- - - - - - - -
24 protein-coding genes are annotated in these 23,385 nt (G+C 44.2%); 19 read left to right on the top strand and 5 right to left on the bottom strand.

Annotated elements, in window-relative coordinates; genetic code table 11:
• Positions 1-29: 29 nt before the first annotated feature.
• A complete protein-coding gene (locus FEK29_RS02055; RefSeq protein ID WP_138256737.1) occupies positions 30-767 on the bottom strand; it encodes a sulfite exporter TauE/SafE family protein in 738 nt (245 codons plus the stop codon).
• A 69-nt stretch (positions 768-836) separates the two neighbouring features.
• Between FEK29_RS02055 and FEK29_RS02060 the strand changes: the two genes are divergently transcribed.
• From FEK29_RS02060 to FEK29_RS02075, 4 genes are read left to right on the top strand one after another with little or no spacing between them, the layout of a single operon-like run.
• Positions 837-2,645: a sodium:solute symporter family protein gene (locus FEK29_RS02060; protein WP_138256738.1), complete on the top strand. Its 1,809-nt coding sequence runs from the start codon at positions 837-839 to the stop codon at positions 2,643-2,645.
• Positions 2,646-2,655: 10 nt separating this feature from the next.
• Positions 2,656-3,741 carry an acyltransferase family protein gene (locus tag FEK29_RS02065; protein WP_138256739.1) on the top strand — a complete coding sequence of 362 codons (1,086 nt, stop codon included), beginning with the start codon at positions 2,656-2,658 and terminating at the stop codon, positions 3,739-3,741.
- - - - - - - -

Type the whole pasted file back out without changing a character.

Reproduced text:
24 protein-coding genes are annotated in these 23,385 nt (G+C 44.2%); 19 read left to right on the top strand and 5 right to left on the bottom strand.

Annotated elements, in window-relative coordinates; genetic code table 11:
• Positions 1-29: 29 nt before the first annotated feature.
• A complete protein-coding gene (locus FEK29_RS02055; RefSeq protein ID WP_138256737.1) occupies positions 30-767 on the bottom strand; it encodes a sulfite exporter TauE/SafE family protein in 738 nt (245 codons plus the stop codon).
• A 69-nt stretch (positions 768-836) separates the two neighbouring features.
• Between FEK29_RS02055 and FEK29_RS02060 the strand changes: the two genes are divergently transcribed.
• From FEK29_RS02060 to FEK29_RS02075, 4 genes are read left to right on the top strand one after another with little or no spacing between them, the layout of a single operon-like run.
• Positions 837-2,645: a sodium:solute symporter family protein gene (locus FEK29_RS02060; protein WP_138256738.1), complete on the top strand. Its 1,809-nt coding sequence runs from the start codon at positions 837-839 to the stop codon at positions 2,643-2,645.
• Positions 2,646-2,655: 10 nt separating this feature from the next.
• Positions 2,656-3,741 carry an acyltransferase family protein gene (locus tag FEK29_RS02065; protein WP_138256739.1) on the top strand — a complete coding sequence of 362 codons (1,086 nt, stop codon included), beginning with the start codon at positions 2,656-2,658 and terminating at the stop codon, positions 3,739-3,741.